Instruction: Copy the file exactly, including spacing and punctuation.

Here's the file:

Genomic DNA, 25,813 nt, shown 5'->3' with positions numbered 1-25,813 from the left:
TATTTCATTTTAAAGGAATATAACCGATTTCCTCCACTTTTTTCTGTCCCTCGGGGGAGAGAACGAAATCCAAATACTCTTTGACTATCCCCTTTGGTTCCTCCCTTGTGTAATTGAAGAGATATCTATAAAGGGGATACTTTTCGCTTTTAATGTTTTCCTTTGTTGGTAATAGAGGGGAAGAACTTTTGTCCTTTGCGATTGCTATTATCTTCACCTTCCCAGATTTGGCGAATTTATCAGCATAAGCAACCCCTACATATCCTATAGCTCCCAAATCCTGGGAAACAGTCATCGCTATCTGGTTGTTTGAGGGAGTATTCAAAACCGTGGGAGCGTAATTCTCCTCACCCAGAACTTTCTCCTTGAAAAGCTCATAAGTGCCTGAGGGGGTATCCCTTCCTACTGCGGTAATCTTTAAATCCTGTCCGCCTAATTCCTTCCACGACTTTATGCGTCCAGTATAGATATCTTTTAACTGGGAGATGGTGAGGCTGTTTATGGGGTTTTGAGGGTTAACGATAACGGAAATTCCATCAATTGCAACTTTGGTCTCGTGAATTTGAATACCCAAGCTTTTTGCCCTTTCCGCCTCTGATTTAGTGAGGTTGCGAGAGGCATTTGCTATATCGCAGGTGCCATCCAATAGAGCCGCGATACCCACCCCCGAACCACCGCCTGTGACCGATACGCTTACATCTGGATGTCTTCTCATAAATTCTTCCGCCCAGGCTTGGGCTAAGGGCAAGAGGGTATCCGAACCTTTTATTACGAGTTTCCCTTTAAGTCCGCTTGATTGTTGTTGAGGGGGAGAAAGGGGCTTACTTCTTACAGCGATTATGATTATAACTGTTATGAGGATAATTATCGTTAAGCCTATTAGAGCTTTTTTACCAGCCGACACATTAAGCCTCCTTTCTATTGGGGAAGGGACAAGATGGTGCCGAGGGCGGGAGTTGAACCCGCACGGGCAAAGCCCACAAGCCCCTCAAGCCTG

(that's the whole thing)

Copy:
Genomic DNA, 25,813 nt, shown 5'->3' with positions numbered 1-25,813 from the left:
TATTTCATTTTAAAGGAATATAACCGATTTCCTCCACTTTTTTCTGTCCCTCGGGGGAGAGAACGAAATCCAAATACTCTTTGACTATCCCCTTTGGTTCCTCCCTTGTGTAATTGAAGAGATATCTATAAAGGGGATACTTTTCGCTTTTAATGTTTTCCTTTGTTGGTAATAGAGGGGAAGAACTTTTGTCCTTTGCGATTGCTATTATCTTCACCTTCCCAGATTTGGCGAATTTATCAGCATAAGCAACCCCTACATATCCTATAGCTCCCAAATCCTGGGAAACAGTCATCGCTATCTGGTTGTTTGAGGGAGTATTCAAAACCGTGGGAGCGTAATTCTCCTCACCCAGAACTTTCTCCTTGAAAAGCTCATAAGTGCCTGAGGGGGTATCCCTTCCTACTGCGGTAATCTTTAAATCCTGTCCGCCTAATTCCTTCCACGACTTTATGCGTCCAGTATAGATATCTTTTAACTGGGAGATGGTGAGGCTGTTTATGGGGTTTTGAGGGTTAACGATAACGGAAATTCCATCAATTGCAACTTTGGTCTCGTGAATTTGAATACCCAAGCTTTTTGCCCTTTCCGCCTCTGATTTAGTGAGGTTGCGAGAGGCATTTGCTATATCGCAGGTGCCATCCAATAGAGCCGCGATACCCACCCCCGAACCACCGCCTGTGACCGATACGCTTACATCTGGATGTCTTCTCATAAATTCTTCCGCCCAGGCTTGGGCTAAGGGCAAGAGGGTATCCGAACCTTTTATTACGAGTTTCCCTTTAAGTCCGCTTGATTGTTGTTGAGGGGGAGAAAGGGGCTTACTTCTTACAGCGATTATGATTATAACTGTTATGAGGATAATTATCGTTAAGCCTATTAGAGCTTTTTTACCAGCCGACACATTAAGCCTCCTTTCTATTGGGGAAGGGACAAGATGGTGCCGAGGGCGGGAGTTGAACCCGCACGGGCAAAGCCCACAAGCCCCTCAAGCCTG